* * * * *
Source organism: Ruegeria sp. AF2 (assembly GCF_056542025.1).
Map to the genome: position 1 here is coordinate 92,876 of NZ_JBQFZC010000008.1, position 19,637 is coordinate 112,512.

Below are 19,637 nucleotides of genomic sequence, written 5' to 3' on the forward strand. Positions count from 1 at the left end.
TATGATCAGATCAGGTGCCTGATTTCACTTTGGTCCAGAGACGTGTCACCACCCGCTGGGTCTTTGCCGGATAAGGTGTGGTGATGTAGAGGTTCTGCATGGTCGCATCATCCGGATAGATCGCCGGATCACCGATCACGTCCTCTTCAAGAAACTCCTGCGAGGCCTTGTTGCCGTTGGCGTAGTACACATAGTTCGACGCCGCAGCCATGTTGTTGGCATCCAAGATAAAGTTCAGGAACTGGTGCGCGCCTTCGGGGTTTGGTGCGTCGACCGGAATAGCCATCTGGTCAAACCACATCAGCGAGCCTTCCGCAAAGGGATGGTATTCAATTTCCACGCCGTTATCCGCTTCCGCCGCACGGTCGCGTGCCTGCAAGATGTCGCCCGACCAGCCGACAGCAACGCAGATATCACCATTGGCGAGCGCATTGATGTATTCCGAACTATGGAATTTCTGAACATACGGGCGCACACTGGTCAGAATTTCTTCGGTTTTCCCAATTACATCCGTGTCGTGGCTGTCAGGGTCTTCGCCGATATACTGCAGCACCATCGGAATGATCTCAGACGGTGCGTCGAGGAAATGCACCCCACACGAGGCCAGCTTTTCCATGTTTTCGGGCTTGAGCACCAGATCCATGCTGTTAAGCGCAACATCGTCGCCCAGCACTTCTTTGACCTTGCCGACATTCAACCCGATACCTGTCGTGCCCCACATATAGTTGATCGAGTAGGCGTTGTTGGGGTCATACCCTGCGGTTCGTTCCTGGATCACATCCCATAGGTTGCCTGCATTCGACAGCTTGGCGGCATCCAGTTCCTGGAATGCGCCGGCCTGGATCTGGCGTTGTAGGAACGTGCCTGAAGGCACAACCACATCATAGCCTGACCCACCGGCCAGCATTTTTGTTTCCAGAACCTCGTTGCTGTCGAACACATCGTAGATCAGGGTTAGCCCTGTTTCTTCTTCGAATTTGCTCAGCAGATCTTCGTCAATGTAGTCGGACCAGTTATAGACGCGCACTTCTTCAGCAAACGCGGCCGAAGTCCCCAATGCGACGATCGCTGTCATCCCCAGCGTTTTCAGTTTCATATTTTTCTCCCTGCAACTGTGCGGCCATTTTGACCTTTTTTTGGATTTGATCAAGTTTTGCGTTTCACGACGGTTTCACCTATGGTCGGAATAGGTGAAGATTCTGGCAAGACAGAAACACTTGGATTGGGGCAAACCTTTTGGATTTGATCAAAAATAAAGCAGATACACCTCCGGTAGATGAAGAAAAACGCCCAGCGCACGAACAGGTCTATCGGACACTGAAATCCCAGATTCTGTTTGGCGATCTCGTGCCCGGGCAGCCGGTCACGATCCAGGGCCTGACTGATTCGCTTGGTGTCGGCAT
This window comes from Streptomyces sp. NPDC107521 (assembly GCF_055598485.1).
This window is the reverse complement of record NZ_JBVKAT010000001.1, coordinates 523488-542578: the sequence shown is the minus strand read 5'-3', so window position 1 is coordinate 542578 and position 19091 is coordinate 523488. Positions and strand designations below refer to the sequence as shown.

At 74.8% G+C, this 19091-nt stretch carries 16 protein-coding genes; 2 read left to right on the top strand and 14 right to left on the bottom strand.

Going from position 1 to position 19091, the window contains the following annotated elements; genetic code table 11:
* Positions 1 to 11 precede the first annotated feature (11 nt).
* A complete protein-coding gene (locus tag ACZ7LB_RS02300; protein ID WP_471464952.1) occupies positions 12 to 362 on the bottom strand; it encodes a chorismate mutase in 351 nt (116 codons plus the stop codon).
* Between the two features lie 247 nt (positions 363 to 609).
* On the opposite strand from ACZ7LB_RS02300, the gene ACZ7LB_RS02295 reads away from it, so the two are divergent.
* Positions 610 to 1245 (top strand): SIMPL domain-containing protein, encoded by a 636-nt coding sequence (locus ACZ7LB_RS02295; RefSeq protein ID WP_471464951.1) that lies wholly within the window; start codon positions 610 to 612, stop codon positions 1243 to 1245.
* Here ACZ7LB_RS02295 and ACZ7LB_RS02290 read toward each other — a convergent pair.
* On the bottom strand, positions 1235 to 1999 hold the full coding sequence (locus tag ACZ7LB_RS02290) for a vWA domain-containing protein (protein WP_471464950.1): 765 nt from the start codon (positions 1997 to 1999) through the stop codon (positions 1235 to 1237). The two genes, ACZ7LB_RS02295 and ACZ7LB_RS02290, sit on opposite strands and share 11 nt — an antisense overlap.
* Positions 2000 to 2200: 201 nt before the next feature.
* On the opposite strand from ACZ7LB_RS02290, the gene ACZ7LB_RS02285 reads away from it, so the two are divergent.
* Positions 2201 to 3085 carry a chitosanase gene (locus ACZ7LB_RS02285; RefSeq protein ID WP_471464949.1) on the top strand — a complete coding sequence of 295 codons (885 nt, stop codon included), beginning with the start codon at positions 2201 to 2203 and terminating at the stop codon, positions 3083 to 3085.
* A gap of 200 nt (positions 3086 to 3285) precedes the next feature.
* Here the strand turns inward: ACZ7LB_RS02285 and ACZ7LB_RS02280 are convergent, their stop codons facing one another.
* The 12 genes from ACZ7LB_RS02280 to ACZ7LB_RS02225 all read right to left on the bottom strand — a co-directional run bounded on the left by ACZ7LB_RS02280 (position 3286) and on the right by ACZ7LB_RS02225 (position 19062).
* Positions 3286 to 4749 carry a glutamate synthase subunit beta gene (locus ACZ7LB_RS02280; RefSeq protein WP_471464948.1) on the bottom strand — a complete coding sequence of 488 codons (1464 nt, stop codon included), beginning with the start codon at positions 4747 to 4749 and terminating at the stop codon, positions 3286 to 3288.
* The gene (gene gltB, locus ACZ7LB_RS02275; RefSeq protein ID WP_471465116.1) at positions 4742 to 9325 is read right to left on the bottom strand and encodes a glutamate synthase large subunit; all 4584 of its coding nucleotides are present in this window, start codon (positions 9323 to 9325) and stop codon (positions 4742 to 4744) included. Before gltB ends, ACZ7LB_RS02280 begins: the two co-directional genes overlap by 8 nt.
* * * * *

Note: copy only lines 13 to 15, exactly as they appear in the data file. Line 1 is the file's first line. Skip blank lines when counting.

* Positions 610 to 1245 (top strand): SIMPL domain-containing protein, encoded by a 636-nt coding sequence (locus ACZ7LB_RS02295; RefSeq protein ID WP_471464951.1) that lies wholly within the window; start codon positions 610 to 612, stop codon positions 1243 to 1245.
* Here ACZ7LB_RS02295 and ACZ7LB_RS02290 read toward each other — a convergent pair.
* On the bottom strand, positions 1235 to 1999 hold the full coding sequence (locus tag ACZ7LB_RS02290) for a vWA domain-containing protein (protein WP_471464950.1): 765 nt from the start codon (positions 1997 to 1999) through the stop codon (positions 1235 to 1237). The two genes, ACZ7LB_RS02295 and ACZ7LB_RS02290, sit on opposite strands and share 11 nt — an antisense overlap.